Local charity Disability Partnership Calderdale (DPC) has just experienced its busiest ever month, helping the area’s vulnerable and disabled people cope with the Coronavirus outbreak and resultant lockdown.
The organisation has three part-time employees, thanks to a grant from the National Lottery Community Fund, plus ten volunteer trustees, all of whom have disabilities. It also has over 300 members spread across Calderdale.
When lockdown came in late March, the organisation set about identifying how best to help its members and other vulnerable people. It quickly became clear that, with many disabled people identified as extremely vulnerable to the Coronavirus, self-isolation was a priority for them.
This meant that food shopping, in particular, and other crucial day-to-day activities, like collecting medicines, were impossible to undertake safely. For many disabled people, the stark reality was that, unless they could quickly get help from friends and family, they would either run out of food and medicine, or face high-risk contact with other people in shops and supermarkets.
Disability Partnership Calderdale quickly developed a multi-stranded response to the situation. Firstly, they set about identifying food outlets that were delivering groceries and created an online directory of them. They also trawled social media for details of the many volunteer groups that were popping up around Calderdale as lockdown became a reality. They then collated and shared their details online.
Secondly, with an additional grant from the Community Foundation For Calderdale (CFFC), Disability Partnership Calderdale upped the frequency of their newsletters from monthly to weekly, with both emailed and posted options ensuring that their members had access to crucial information, whether they had internet access or not.
Thirdly, the organisation worked alongside other voluntary sector bodies to help Calderdale Council develop their response to the crisis. Bringing their expert knowledge of the needs of disabled people to the table, they were able to provide unique insights into the needs of people who were not only extremely vulnerable, but also, in many cases, isolated from the rest of society and often not able to access the internet.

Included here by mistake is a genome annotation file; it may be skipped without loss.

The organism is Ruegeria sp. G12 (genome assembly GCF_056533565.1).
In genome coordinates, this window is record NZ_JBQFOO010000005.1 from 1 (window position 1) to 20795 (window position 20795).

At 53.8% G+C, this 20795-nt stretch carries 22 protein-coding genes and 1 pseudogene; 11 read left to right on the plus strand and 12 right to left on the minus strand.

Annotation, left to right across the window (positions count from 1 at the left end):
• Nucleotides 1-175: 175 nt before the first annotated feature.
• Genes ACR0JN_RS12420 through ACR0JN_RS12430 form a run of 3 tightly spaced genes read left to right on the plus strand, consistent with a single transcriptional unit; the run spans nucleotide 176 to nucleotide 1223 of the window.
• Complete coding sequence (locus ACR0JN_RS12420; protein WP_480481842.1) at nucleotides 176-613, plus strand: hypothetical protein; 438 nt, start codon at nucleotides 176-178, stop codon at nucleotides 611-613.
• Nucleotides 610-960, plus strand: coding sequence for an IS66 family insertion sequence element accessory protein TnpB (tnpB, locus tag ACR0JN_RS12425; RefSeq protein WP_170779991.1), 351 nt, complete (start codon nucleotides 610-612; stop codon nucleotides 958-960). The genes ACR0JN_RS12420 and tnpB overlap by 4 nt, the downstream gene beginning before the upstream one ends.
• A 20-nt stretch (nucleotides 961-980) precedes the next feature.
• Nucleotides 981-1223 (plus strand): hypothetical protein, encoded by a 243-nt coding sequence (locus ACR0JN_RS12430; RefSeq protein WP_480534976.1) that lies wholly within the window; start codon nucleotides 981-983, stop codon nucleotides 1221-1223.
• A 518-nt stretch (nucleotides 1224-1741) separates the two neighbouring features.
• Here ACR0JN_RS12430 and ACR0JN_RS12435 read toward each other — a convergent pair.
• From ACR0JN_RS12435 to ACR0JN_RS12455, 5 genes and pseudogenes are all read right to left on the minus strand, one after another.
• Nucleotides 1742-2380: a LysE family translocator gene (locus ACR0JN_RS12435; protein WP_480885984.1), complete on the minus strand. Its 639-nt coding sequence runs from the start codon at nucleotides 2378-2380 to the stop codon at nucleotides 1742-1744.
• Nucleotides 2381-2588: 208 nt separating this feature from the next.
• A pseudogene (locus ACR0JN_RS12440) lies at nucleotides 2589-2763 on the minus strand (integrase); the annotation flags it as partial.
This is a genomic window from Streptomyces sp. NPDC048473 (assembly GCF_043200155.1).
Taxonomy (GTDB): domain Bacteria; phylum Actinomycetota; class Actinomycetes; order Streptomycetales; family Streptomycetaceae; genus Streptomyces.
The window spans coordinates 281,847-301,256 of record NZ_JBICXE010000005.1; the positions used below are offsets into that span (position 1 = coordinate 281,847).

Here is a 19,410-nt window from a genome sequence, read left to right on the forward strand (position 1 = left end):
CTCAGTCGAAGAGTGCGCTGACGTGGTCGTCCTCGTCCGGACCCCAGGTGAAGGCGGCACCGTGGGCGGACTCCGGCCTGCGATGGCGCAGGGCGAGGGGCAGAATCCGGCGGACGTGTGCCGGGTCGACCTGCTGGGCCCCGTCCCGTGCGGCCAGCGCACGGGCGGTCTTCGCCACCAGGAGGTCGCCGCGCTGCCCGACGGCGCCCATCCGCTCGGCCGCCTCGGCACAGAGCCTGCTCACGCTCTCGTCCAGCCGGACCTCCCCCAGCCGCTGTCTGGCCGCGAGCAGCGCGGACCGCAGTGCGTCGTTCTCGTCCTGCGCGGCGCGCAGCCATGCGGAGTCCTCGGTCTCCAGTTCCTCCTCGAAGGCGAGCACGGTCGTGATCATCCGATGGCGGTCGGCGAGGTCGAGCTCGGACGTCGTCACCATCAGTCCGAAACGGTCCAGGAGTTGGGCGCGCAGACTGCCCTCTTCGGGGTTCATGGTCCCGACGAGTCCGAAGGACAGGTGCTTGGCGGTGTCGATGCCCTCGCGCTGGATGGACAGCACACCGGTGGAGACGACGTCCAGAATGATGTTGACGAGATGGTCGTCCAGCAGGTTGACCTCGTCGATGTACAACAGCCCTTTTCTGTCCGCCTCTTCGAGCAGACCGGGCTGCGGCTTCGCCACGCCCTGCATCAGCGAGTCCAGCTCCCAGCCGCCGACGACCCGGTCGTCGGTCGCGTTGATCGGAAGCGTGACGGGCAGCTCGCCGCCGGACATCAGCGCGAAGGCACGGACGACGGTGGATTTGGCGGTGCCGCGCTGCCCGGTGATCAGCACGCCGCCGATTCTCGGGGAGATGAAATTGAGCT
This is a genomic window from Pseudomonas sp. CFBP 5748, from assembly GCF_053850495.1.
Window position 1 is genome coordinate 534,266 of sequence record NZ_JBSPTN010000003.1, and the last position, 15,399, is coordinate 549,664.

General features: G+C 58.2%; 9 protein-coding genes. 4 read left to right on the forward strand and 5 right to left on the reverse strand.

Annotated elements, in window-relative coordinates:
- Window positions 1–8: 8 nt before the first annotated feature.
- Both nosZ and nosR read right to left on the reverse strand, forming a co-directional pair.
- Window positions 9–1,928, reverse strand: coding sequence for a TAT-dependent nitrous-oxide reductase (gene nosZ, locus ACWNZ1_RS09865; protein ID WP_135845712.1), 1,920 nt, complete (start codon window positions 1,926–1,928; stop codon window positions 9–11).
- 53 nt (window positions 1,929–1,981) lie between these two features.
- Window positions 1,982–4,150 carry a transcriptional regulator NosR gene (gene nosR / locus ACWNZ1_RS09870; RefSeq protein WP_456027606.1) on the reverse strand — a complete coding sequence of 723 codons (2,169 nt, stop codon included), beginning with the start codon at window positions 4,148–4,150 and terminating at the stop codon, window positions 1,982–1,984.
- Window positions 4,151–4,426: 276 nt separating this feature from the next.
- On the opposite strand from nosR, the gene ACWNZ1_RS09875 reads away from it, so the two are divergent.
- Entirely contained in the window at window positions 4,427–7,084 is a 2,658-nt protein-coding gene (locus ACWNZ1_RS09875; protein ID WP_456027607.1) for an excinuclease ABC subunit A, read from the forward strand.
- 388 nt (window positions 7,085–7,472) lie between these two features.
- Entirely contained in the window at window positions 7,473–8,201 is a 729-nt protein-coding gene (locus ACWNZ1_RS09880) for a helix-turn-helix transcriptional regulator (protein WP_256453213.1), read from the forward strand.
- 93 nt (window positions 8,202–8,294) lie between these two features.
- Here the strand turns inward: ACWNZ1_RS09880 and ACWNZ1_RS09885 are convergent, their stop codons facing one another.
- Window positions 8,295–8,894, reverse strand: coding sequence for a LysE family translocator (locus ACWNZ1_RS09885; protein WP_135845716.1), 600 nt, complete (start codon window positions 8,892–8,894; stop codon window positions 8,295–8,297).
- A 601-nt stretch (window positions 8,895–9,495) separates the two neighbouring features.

For the organisation’s Chair, Marion Spruce, who is herself registered blind, the last four weeks have been both challenging and inspiring:
“Disability Partnership Calderdale has never been busier. Our three part time workers have all been working round the clock, gathering information, collating government, council and NHS advice and passing it on to our members and other vulnerable people. All our trustees have supported this process and helped liaise with the council and local councillors and politicians.
“We’ve seen a ten-fold increase in traffic on our website, with the food delivery directory getting hundreds of visits a day. And we’ve been stuffing envelopes with newsletters, as well as answering numerous enquiries from worried people. It’s been a real team effort. But I’d also say that it’s been a great team effort with the Council, who have done an excellent job setting up support networks, and with other local charities and the many individuals who have volunteered to help vulnerable people.
“Above all else, the thing that has struck me the most, is the speed with which the situation has moved and continues to move. Small organisations, like ourselves, were well placed to help in the initial days of the crisis. We’ve had to be flexible and totally change what we normally do – which is to hold meetings and get together with other disabled people – and become a completely different organisation, focused on gathering and sharing advice, plus liaison work with local authorities and other charities. It’s been very challenging and it looks like remaining so for the foreseeable future. But I’m proud of what we’ve achieved and also of what the community of Calderdale and the Council have achieved in a very short period of time.”